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dbp
edit on 7-3-2017 by the2ofusr1 because: (no reason given)



posted on Mar, 7 2017 @ 04:24 PM
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a reply to: the2ofusr1

Had this really long reply that I made disappear with two wrong key strokes, grrrrrr. hehehe.

Okay, here is sort of an example of what you are talking about:

M1 the Crab Nebula is a nebula that was created by a star exploding. Now, it's 6500 light years away, but Chinese astronomers recorded the exploding star in 1054 AD. For us, that explosion happened 963 years ago, but in reality it happened about 7643 years ago, it just took the light 6500 years to get here for us to see it.

Now, the star itself is gone. No longer there, so we can't see it anymore, the light from the star has now finished passing us, and when it exploded, it (the star) stopped sending light this way. Now, instead we have a very beautiful looking nebula there.

Is there anyway to still see the star?

Yes! There are 2 ways for us to still see the star.

1) Get a time machine and go back in time before 1054 AD. When you look where M1 is, you'll see a star instead.

or

2) Get a FTL ship, and go in the opposite direction away from M1 for at least 963 light years. If you stop and look towards M1, you'll see a star instead, because you caught up to the last of the light being emitted from it. Stick around long enough, and you'll get to see the same explosion that the Chinese astronomers saw.

So yes, if an object stops sending the light, or something like that, at some point the last of it will reach here, and we won't see it anymore. But that last light of it will continue to travel across the universe.



posted on Mar, 7 2017 @ 07:00 PM
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originally posted by: the2ofusr1
a reply to: intrptr




If you could zoom in on a person three billion light years from here, the image captured would be of that person as they existed three billion years ago.
Then how close would you have to be before they vanished ? Supposedly the light is travelling to us and has been for a long time but when the light goes out there, there has to be a distance its last light can travel . Things that we can no longer see today because their last light passed us at some point in the past . Things that we are looking at now may not really exist today but only their left over light . So how close do we have to be to them before we see them vanish ?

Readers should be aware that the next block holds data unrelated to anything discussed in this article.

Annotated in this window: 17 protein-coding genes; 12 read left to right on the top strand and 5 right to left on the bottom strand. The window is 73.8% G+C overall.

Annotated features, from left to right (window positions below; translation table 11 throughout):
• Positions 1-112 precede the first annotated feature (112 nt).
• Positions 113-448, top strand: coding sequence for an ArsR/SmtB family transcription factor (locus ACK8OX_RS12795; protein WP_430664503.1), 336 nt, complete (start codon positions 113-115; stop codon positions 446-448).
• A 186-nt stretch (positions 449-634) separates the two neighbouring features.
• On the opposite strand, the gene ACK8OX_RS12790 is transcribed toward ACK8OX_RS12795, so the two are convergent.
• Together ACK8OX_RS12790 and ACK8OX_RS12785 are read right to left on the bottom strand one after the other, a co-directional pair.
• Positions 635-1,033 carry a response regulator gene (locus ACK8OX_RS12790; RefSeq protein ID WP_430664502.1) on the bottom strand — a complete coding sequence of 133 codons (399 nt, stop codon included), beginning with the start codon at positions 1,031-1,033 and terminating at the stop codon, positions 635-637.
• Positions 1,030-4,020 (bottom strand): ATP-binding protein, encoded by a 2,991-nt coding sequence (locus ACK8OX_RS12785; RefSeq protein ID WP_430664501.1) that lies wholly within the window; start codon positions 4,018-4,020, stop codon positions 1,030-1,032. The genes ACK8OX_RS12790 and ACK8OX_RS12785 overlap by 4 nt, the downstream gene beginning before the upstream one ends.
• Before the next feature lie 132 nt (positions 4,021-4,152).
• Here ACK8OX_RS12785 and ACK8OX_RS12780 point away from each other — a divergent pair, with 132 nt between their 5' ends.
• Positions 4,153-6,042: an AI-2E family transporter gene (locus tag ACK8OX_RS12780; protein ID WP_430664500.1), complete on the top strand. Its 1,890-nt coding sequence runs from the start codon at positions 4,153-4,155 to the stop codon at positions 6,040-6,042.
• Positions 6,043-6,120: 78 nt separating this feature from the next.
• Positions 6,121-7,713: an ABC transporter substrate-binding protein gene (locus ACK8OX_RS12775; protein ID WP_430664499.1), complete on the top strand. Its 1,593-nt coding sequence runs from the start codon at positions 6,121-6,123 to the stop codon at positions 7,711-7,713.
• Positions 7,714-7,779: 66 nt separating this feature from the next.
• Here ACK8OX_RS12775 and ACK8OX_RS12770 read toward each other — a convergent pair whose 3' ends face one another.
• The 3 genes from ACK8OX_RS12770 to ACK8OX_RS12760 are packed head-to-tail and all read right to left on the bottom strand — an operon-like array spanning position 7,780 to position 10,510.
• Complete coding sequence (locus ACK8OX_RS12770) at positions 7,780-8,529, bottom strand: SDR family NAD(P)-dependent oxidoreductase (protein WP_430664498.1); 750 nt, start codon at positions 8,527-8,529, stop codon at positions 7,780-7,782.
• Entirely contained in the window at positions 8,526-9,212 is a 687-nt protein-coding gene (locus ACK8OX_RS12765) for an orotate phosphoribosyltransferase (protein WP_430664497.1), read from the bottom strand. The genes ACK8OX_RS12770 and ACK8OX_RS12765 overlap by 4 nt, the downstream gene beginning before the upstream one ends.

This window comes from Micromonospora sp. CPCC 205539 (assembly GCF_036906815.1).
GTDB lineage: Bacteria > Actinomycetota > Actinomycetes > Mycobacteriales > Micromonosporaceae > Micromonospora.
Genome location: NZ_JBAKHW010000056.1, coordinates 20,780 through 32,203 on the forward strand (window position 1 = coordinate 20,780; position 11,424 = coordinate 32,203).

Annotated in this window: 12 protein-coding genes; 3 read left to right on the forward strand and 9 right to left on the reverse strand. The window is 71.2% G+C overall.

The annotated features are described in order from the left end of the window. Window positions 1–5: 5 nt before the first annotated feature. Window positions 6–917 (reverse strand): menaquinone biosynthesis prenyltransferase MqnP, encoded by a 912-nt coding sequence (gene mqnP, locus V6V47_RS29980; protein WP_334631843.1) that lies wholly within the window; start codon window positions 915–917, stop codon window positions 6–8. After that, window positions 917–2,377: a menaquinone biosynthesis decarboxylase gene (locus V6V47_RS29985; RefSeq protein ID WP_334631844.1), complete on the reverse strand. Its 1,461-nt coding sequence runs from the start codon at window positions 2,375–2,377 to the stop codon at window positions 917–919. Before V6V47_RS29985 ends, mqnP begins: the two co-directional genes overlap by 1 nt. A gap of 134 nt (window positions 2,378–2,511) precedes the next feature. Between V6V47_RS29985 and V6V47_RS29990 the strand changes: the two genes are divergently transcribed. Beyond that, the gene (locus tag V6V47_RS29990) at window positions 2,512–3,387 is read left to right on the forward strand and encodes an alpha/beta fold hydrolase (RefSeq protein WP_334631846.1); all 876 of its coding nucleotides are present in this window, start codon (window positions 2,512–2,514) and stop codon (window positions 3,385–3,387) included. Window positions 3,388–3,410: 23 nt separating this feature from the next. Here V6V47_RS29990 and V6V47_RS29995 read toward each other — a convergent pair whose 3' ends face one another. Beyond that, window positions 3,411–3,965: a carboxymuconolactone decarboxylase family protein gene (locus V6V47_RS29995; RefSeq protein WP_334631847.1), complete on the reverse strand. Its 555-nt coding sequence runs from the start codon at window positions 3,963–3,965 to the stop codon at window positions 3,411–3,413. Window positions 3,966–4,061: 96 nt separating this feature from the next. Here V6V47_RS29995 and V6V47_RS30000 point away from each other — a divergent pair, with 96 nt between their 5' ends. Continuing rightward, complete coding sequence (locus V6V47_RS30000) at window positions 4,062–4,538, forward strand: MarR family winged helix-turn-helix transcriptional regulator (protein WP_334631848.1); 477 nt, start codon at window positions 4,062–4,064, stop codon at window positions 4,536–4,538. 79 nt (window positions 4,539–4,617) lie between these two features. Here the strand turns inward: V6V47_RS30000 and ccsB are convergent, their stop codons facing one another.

The light that travels to the telescope is what is being magnified, not the actual object itself. The actual object itself has moved considerably since then.

Look at the image in the OP again. See it four hundred million years ago, right now.

A simpler way to look at this is to see a sunrise. The sun you see peek over the horizon as it comes up is really eight minutes ahead of where you see it. It rose 8 minutes ago, only now becoming visible to us watching on earth.

If that helps.



posted on Mar, 7 2017 @ 07:06 PM
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a reply to: Soylent Green Is People

That post was funnier than hell...


Any good Star Trek Geek would know that the actual speed of various warp factors has never really been unambiguously addressed in Star Trek.

But makes for good counting drama on screen. Warp six, warp seven, warp eight...!!!

Scott: Keptin, I dunno how much moor she kin tike.

Warp nine... Warp ten!!!

Cut to picture of ship streaking by (lol)

Even better...

edit on 7-3-2017 by intrptr because: spelling



posted on Mar, 7 2017 @ 07:11 PM
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a reply to: eriktheawful

Heres our paradox, the movie has been released before they are done making it.



posted on Mar, 7 2017 @ 10:01 PM
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a reply to: the2ofusr1




Does light travel to the center of the universe or out ? If the outer bounds of the universe is 14 billion LY away from Earth ,does that make Earth the center of the Universe ?


The center of the universe is relative. We are the center of the universe from our point of view because we can only see so far back into time in each direction we look. In fact; once we reach about 15 Billion light years, then we can no longer make out galaxies or other similar features but rather the blobs of energy/light out that far are referred to as Quasars (also one of my favourite comic characters from back in the day). However; if you were to be on a planet located within a galaxy which is seen from Earth as a Quasar, then the Milky Way Galaxy would e seen to you as a Quasar its own self.